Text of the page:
The top three (all Chinese) produced over 15% of industry cells in 2013, with each of these producers making in excess of 2GW during the year. And just for the record also, before 2013, no cell maker had ever made more than 2GW of cells in a single year. Having completed its merger during 2013, Neo Solar Power (including DelSolar) increased by three ranking positions compared to 2012, having undertaken the consolidation of capacities previously assigned to each company. Similar to the production output of most Taiwan cell makers (both within and outside the top 10), demand for Taiwanese cells was driven by final module deployment in Japan and the US.
Gintech and Jinko Solar each increased ranking positions compared to 2012, with Jinko Solar the only new entrant in 2013. Jinko Solar replaced Suntech in the 2013 listings. While the dynamics of Suntech’s decline are somewhat different to Sharp Solar – in terms of cell production – any historic scan will also show Suntech’s regular participation at, or near, the top of
Factoring in the US issue
What is particularly humbling for all the challenging cell makers, from the ranking list for 2013, is that when we add up the US-specific module shipments of all the Chinese companies in the top 10 cell production ranking, there was in excess of 1.7GW of modules shipped to the US. Therefore, the Chinese contribution could have been even higher had Taiwanese cells not been used in so many US-bound modules.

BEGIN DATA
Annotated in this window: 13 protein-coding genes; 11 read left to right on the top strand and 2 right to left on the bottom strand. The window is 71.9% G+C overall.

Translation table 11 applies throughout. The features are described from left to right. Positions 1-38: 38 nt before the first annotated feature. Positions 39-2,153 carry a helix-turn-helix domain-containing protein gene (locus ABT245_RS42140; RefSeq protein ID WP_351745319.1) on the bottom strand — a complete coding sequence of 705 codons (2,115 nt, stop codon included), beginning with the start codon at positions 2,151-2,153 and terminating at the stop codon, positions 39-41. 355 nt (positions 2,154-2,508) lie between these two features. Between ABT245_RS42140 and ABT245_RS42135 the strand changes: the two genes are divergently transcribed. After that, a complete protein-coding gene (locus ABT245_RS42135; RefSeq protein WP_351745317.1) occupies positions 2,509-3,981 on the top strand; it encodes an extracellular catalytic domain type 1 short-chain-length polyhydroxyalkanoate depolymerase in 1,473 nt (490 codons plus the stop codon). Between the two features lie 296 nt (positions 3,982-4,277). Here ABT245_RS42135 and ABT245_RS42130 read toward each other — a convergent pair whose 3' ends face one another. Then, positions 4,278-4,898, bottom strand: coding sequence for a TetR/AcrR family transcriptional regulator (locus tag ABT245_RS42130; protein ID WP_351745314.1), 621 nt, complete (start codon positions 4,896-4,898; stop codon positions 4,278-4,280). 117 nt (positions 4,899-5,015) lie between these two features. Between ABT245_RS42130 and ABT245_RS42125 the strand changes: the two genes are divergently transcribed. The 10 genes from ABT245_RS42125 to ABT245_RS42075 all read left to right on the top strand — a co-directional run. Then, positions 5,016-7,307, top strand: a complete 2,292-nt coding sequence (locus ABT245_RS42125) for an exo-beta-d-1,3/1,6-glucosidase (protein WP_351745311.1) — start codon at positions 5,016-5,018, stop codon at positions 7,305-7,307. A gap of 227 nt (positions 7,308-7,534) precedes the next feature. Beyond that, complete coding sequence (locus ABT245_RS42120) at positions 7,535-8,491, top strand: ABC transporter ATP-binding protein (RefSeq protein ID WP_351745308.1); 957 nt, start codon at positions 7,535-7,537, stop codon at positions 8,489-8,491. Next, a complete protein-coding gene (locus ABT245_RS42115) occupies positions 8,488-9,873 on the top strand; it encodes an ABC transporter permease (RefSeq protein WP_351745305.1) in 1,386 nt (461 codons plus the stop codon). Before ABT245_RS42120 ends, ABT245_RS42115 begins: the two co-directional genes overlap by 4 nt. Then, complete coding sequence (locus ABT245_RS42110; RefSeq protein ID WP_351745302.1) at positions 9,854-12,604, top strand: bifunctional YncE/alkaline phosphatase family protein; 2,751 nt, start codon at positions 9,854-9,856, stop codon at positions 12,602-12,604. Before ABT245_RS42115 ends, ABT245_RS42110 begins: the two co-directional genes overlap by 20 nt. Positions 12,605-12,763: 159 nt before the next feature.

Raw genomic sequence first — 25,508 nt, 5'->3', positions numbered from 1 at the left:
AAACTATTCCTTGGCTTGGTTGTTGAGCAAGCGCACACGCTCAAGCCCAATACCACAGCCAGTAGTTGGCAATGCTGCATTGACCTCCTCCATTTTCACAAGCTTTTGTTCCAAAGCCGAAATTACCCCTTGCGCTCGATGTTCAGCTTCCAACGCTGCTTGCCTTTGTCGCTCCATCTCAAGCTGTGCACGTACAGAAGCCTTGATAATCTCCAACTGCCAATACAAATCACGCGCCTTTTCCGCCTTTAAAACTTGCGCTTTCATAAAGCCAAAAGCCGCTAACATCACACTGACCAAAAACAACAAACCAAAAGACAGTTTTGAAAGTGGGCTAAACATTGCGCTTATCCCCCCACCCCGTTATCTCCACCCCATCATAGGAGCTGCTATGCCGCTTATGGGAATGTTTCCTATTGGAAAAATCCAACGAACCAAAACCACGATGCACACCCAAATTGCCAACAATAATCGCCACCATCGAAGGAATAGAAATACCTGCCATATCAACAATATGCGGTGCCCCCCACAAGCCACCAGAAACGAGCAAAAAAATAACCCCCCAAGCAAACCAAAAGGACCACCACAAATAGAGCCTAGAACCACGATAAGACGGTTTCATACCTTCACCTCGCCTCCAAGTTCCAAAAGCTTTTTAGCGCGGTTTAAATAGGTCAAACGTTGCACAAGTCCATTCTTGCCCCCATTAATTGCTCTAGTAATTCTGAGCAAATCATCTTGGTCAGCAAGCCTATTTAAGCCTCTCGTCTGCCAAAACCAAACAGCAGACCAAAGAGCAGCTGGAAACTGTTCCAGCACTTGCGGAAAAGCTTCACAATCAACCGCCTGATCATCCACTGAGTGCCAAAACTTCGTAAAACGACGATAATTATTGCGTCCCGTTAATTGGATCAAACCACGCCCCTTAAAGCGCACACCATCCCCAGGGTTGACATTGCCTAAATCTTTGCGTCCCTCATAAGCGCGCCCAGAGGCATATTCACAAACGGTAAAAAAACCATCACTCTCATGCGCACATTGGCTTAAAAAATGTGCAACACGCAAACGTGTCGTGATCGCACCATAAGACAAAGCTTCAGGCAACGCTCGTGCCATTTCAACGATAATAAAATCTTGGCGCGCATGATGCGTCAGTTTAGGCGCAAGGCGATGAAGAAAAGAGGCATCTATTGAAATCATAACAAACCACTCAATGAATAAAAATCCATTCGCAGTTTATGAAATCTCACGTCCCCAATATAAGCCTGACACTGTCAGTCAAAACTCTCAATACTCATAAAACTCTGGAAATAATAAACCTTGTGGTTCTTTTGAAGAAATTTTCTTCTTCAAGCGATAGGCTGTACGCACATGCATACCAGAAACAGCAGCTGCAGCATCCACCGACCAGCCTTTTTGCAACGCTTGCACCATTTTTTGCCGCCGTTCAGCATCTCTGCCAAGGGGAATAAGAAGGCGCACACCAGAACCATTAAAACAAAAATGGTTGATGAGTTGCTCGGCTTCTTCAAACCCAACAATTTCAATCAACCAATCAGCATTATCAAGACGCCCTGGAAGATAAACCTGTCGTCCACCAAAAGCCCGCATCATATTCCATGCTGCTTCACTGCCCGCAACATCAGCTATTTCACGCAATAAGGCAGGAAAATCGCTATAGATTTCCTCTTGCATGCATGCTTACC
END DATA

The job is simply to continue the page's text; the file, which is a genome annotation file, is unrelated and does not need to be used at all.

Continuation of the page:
This represented one of the key highlights of 2013: the fact that Chinese module suppliers could adapt quickly – and with volume – to the US market, under the cell manufacturing restrictions that were imposed by the US ITC back in 2012. Virtually all of this 1.7GW was outsourced to Taiwan cell makers, several of whom feature prominently in the 2013 rankings list.
Making or simply shipping?
One of the fascinating perspectives comes when comparing the top 10 cell makers (this blog) with the top 10 module suppliers (from Ray Lian’s blog on PV-Tech.org a couple of weeks ago).
Only six of the top 10 solar PV module suppliers of 2013 feature in the top 10 cell production lists, with Yingli and Trina occupying the top two positions for both rankings – another sign of how much these companies have increased market share in the past 12 months.